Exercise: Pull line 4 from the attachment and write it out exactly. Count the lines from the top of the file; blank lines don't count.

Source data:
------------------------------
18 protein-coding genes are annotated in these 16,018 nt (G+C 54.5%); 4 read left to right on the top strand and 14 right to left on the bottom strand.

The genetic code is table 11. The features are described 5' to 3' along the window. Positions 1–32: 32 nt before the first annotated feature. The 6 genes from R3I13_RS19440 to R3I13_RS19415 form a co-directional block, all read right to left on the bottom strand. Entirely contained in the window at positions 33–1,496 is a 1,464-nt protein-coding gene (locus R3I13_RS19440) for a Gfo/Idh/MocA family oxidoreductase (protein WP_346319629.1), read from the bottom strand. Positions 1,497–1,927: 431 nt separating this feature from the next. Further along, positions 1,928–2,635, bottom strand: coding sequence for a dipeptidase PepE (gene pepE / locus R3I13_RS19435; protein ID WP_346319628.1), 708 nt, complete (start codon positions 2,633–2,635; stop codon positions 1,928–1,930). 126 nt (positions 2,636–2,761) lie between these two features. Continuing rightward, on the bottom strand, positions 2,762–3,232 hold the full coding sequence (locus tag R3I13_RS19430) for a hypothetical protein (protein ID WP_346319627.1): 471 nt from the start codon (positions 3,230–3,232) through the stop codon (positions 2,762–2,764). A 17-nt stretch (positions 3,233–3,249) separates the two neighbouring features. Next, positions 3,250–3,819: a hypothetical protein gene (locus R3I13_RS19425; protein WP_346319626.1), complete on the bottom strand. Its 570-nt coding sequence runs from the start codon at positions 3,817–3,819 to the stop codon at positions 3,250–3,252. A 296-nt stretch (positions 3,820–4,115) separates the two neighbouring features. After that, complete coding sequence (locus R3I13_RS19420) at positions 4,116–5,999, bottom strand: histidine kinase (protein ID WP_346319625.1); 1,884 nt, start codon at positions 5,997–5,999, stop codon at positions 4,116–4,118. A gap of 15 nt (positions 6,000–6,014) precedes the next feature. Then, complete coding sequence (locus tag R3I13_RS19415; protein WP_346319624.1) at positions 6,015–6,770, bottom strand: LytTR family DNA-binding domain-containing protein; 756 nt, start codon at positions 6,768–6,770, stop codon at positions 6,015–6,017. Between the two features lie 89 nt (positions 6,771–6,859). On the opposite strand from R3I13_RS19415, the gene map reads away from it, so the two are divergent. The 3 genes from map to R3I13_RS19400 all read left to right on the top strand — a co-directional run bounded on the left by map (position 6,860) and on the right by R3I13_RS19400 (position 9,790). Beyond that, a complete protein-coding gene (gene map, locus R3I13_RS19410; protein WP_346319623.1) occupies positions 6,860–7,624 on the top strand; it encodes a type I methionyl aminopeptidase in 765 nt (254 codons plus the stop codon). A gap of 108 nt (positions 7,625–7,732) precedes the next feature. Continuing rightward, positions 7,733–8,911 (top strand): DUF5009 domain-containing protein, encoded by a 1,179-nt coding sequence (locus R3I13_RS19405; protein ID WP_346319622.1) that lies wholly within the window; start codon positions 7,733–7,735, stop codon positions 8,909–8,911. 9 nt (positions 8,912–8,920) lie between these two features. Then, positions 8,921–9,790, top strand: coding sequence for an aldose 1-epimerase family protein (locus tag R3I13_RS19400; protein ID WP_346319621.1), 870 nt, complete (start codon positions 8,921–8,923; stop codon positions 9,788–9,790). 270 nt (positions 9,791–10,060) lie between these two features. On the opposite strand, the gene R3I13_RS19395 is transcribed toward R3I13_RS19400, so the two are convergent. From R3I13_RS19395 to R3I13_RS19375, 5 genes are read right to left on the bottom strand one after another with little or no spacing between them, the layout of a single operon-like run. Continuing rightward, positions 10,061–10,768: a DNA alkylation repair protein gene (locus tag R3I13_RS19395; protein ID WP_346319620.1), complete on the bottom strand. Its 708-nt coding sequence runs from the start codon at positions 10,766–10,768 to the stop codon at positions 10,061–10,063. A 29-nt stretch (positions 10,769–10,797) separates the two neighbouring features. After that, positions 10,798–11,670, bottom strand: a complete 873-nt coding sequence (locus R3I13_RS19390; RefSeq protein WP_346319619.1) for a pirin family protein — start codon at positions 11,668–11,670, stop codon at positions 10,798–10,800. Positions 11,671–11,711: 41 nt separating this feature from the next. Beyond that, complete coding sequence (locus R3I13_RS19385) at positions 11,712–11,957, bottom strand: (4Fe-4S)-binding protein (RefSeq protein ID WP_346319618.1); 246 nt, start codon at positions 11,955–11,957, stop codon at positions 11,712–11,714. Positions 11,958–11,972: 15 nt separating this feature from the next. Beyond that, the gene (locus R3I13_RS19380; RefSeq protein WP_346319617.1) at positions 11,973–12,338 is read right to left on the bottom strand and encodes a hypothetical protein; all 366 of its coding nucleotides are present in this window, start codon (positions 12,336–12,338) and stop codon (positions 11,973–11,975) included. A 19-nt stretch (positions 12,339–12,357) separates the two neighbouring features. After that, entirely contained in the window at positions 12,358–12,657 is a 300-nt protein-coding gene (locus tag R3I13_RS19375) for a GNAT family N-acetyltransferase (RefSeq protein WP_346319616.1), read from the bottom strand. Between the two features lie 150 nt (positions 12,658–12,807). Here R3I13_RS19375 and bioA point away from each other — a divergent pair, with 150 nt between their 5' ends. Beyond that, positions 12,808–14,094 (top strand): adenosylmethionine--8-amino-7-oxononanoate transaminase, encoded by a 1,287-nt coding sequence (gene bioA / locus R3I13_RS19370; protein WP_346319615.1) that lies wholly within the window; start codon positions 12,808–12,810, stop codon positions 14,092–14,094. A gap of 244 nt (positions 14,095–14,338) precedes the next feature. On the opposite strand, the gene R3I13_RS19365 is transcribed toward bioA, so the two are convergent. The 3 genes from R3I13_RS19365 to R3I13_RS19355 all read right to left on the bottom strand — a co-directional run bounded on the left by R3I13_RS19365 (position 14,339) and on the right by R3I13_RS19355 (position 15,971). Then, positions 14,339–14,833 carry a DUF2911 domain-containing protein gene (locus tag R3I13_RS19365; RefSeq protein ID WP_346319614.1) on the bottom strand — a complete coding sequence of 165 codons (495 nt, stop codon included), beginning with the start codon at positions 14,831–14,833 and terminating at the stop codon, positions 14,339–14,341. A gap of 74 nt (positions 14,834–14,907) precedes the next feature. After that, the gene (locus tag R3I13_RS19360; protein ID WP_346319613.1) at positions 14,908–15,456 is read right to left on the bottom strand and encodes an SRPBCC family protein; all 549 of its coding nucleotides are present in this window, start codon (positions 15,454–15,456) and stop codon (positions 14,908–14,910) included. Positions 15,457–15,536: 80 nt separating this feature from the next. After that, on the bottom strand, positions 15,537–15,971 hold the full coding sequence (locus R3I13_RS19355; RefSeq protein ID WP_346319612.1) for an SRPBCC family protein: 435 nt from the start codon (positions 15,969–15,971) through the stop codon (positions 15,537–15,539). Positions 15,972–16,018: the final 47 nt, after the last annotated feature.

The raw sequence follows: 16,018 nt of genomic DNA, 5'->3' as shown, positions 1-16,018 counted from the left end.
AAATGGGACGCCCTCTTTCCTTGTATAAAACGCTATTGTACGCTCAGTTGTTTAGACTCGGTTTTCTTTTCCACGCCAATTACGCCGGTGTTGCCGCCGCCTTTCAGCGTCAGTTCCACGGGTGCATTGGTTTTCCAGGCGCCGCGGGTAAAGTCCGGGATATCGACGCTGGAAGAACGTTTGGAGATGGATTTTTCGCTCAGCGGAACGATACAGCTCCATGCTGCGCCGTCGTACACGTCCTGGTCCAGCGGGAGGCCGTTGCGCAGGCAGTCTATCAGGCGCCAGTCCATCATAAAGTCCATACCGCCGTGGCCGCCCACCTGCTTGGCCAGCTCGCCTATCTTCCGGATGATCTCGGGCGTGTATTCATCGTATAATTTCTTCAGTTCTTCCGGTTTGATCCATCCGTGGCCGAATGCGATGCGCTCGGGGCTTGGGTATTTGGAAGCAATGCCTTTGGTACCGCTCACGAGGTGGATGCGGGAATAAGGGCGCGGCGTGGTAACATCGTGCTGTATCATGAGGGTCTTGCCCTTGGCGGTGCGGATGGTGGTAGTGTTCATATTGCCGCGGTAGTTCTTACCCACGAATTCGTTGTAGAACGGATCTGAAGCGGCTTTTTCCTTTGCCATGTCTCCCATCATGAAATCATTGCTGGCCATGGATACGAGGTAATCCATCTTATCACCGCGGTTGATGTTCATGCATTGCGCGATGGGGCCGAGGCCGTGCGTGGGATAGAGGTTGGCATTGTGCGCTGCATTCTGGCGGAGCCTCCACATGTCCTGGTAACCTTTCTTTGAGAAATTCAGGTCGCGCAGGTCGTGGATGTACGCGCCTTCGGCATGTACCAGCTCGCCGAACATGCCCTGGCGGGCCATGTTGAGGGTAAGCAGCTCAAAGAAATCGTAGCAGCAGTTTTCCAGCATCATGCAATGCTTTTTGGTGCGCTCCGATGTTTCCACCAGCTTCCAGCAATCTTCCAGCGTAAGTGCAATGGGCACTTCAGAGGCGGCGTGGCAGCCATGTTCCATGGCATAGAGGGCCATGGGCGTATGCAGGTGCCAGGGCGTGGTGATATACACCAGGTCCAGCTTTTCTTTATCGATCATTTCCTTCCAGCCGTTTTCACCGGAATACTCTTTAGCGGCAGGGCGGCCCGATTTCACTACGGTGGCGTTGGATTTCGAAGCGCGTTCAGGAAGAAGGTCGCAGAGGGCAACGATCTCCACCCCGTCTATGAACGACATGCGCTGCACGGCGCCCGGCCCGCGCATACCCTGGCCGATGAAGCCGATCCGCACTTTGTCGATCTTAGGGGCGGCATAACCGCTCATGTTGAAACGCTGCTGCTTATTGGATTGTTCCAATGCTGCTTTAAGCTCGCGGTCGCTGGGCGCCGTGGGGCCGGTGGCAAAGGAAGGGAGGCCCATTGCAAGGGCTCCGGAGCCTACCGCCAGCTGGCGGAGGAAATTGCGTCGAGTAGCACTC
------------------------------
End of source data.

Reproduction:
AAATGGGACGCCCTCTTTCCTTGTATAAAACGCTATTGTACGCTCAGTTGTTTAGACTCGGTTTTCTTTTCCACGCCAATTACGCCGGTGTTGCCGCCGCCTTTCAGCGTCAGTTCCACGGGTGCATTGGTTTTCCAGGCGCCGCGGGTAAAGTCCGGGATATCGACGCTGGAAGAACGTTTGGAGATGGATTTTTCGCTCAGCGGAACGATACAGCTCCATGCTGCGCCGTCGTACACGTCCTGGTCCAGCGGGAGGCCGTTGCGCAGGCAGTCTATCAGGCGCCAGTCCATCATAAAGTCCATACCGCCGTGGCCGCCCACCTGCTTGGCCAGCTCGCCTATCTTCCGGATGATCTCGGGCGTGTATTCATCGTATAATTTCTTCAGTTCTTCCGGTTTGATCCATCCGTGGCCGAATGCGATGCGCTCGGGGCTTGGGTATTTGGAAGCAATGCCTTTGGTACCGCTCACGAGGTGGATGCGGGAATAAGGGCGCGGCGTGGTAACATCGTGCTGTATCATGAGGGTCTTGCCCTTGGCGGTGCGGATGGTGGTAGTGTTCATATTGCCGCGGTAGTTCTTACCCACGAATTCGTTGTAGAACGGATCTGAAGCGGCTTTTTCCTTTGCCATGTCTCCCATCATGAAATCATTGCTGGCCATGGATACGAGGTAATCCATCTTATCACCGCGGTTGATGTTCATGCATTGCGCGATGGGGCCGAGGCCGTGCGTGGGATAGAGGTTGGCATTGTGCGCTGCATTCTGGCGGAGCCTCCACATGTCCTGGTAACCTTTCTTTGAGAAATTCAGGTCGCGCAGGTCGTGGATGTACGCGCCTTCGGCATGTACCAGCTCGCCGAACATGCCCTGGCGGGCCATGTTGAGGGTAAGCAGCTCAAAGAAATCGTAGCAGCAGTTTTCCAGCATCATGCAATGCTTTTTGGTGCGCTCCGATGTTTCCACCAGCTTCCAGCAATCTTCCAGCGTAAGTGCAATGGGCACTTCAGAGGCGGCGTGGCAGCCATGTTCCATGGCATAGAGGGCCATGGGCGTATGCAGGTGCCAGGGCGTGGTGATATACACCAGGTCCAGCTTTTCTTTATCGATCATTTCCTTCCAGCCGTTTTCACCGGAATACTCTTTAGCGGCAGGGCGGCCCGATTTCACTACGGTGGCGTTGGATTTCGAAGCGCGTTCAGGAAGAAGGTCGCAGAGGGCAACGATCTCCACCCCGTCTATGAACGACATGCGCTGCACGGCGCCCGGCCCGCGCATACCCTGGCCGATGAAGCCGATCCGCACTTTGTCGATCTTAGGGGCGGCATAACCGCTCATGTTGAAACGCTGCTGCTTATTGGATTGTTCCAATGCTGCTTTAAGCTCGCGGTCGCTGGGCGCCGTGGGGCCGGTGGCAAAGGAAGGGAGGCCCATTGCAAGGGCTCCGGAGCCTACCGCCAGCTGGCGGAGGAAATTGCGTCGAGTAGCACTC